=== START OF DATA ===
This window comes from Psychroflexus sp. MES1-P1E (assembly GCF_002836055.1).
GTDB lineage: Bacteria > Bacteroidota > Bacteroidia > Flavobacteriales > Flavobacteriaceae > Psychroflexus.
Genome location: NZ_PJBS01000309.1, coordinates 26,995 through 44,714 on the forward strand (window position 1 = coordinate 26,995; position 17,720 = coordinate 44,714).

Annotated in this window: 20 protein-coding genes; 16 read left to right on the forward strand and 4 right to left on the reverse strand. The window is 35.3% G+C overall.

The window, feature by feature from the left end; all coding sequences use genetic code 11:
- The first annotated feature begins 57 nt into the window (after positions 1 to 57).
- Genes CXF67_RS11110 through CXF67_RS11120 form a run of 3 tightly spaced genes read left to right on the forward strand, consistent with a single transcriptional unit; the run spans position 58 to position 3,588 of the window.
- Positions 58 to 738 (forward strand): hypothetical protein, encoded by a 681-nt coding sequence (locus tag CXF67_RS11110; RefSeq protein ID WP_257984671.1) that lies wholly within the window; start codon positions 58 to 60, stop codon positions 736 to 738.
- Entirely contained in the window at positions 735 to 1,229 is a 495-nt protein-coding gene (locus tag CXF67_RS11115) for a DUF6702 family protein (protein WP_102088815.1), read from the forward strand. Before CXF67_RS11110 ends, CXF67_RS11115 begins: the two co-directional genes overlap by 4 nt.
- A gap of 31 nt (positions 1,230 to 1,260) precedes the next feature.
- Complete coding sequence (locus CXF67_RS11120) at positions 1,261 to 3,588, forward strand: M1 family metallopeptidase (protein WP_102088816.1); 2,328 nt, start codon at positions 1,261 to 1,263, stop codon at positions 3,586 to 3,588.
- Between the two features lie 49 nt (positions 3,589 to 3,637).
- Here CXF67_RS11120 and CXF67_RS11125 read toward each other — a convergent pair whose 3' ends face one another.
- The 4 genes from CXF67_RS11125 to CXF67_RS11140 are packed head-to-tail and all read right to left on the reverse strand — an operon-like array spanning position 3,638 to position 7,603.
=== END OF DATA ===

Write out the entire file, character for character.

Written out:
This window comes from Psychroflexus sp. MES1-P1E (assembly GCF_002836055.1).
GTDB lineage: Bacteria > Bacteroidota > Bacteroidia > Flavobacteriales > Flavobacteriaceae > Psychroflexus.
Genome location: NZ_PJBS01000309.1, coordinates 26,995 through 44,714 on the forward strand (window position 1 = coordinate 26,995; position 17,720 = coordinate 44,714).

Annotated in this window: 20 protein-coding genes; 16 read left to right on the forward strand and 4 right to left on the reverse strand. The window is 35.3% G+C overall.

The window, feature by feature from the left end; all coding sequences use genetic code 11:
- The first annotated feature begins 57 nt into the window (after positions 1 to 57).
- Genes CXF67_RS11110 through CXF67_RS11120 form a run of 3 tightly spaced genes read left to right on the forward strand, consistent with a single transcriptional unit; the run spans position 58 to position 3,588 of the window.
- Positions 58 to 738 (forward strand): hypothetical protein, encoded by a 681-nt coding sequence (locus tag CXF67_RS11110; RefSeq protein ID WP_257984671.1) that lies wholly within the window; start codon positions 58 to 60, stop codon positions 736 to 738.
- Entirely contained in the window at positions 735 to 1,229 is a 495-nt protein-coding gene (locus tag CXF67_RS11115) for a DUF6702 family protein (protein WP_102088815.1), read from the forward strand. Before CXF67_RS11110 ends, CXF67_RS11115 begins: the two co-directional genes overlap by 4 nt.
- A gap of 31 nt (positions 1,230 to 1,260) precedes the next feature.
- Complete coding sequence (locus CXF67_RS11120) at positions 1,261 to 3,588, forward strand: M1 family metallopeptidase (protein WP_102088816.1); 2,328 nt, start codon at positions 1,261 to 1,263, stop codon at positions 3,586 to 3,588.
- Between the two features lie 49 nt (positions 3,589 to 3,637).
- Here CXF67_RS11120 and CXF67_RS11125 read toward each other — a convergent pair whose 3' ends face one another.
- The 4 genes from CXF67_RS11125 to CXF67_RS11140 are packed head-to-tail and all read right to left on the reverse strand — an operon-like array spanning position 3,638 to position 7,603.